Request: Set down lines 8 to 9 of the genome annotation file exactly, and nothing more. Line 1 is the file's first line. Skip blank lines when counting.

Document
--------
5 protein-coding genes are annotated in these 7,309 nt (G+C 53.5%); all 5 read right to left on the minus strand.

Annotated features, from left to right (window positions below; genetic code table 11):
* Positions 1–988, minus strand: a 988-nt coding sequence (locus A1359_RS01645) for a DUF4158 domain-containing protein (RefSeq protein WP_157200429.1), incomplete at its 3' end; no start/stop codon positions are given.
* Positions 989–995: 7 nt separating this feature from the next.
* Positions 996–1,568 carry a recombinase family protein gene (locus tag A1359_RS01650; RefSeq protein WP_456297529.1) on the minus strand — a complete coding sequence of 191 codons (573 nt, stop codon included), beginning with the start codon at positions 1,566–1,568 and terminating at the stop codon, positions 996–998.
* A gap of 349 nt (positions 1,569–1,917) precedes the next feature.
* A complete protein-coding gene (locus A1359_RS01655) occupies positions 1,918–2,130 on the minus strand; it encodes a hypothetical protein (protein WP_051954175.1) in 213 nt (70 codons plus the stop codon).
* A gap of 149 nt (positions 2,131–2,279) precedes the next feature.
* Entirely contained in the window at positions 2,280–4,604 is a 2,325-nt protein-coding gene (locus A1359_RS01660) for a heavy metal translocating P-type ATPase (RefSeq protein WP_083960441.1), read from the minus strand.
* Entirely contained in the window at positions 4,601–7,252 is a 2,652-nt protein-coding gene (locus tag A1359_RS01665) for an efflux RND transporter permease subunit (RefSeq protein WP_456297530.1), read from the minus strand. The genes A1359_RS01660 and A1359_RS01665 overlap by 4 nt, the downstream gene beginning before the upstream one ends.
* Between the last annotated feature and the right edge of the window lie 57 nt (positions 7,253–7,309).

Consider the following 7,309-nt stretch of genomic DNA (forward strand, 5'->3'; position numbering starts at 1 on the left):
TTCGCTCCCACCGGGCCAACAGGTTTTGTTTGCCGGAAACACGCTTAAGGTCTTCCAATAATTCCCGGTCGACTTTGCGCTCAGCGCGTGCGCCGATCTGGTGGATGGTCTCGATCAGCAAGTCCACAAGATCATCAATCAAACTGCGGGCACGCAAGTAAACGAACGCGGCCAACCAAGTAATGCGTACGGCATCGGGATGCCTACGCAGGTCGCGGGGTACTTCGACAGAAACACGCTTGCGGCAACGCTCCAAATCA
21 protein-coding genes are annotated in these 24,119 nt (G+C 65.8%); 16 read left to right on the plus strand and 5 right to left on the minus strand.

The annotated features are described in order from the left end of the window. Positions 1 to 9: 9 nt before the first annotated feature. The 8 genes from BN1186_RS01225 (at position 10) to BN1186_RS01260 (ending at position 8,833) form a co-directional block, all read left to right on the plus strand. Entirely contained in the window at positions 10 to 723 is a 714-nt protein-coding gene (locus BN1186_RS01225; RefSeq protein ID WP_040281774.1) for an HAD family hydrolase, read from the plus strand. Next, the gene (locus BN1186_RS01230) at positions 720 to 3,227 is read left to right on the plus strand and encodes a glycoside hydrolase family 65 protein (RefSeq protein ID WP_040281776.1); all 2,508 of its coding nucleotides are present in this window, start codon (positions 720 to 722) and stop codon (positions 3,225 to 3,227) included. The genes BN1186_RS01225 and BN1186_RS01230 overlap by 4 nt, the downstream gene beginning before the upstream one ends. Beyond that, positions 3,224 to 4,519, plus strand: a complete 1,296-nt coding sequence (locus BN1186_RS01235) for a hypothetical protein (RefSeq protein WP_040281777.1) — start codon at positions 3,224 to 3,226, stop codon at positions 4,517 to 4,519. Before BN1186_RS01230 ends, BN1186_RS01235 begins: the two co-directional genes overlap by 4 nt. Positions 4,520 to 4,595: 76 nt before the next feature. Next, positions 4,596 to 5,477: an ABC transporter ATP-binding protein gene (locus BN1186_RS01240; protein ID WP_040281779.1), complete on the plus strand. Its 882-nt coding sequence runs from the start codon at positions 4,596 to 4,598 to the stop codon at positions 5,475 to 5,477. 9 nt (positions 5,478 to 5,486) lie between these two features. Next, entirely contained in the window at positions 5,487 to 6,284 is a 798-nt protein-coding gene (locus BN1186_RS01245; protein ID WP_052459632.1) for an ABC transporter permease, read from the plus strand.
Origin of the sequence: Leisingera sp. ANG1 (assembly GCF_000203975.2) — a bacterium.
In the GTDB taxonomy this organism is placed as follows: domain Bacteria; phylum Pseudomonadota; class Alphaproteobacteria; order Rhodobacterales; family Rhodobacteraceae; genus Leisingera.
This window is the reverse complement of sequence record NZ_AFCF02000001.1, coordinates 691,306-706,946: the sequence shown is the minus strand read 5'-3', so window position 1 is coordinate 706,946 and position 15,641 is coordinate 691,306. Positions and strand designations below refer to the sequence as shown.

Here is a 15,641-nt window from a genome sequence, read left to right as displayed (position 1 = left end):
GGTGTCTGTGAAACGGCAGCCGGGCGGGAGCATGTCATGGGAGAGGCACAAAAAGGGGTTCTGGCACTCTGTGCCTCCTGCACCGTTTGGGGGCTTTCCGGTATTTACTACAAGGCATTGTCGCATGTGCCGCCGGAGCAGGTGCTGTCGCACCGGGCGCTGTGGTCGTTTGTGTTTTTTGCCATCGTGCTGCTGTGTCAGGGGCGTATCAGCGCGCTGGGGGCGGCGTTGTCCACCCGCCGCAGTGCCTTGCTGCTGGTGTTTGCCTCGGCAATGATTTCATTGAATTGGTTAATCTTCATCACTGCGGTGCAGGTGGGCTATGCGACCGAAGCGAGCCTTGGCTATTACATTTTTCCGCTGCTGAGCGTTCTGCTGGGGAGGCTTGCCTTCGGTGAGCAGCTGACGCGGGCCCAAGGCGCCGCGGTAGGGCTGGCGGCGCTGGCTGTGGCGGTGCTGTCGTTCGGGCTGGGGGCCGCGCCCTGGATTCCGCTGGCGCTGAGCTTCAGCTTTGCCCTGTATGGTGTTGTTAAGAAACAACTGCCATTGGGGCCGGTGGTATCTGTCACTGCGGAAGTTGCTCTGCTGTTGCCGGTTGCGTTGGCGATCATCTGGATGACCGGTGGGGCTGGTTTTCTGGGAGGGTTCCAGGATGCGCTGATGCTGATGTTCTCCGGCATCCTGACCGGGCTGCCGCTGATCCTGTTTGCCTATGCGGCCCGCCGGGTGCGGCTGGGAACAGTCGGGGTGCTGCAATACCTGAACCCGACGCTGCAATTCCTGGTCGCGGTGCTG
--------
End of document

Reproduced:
* A gap of 149 nt (positions 2,131–2,279) precedes the next feature.
* Entirely contained in the window at positions 2,280–4,604 is a 2,325-nt protein-coding gene (locus A1359_RS01660) for a heavy metal translocating P-type ATPase (RefSeq protein WP_083960441.1), read from the minus strand.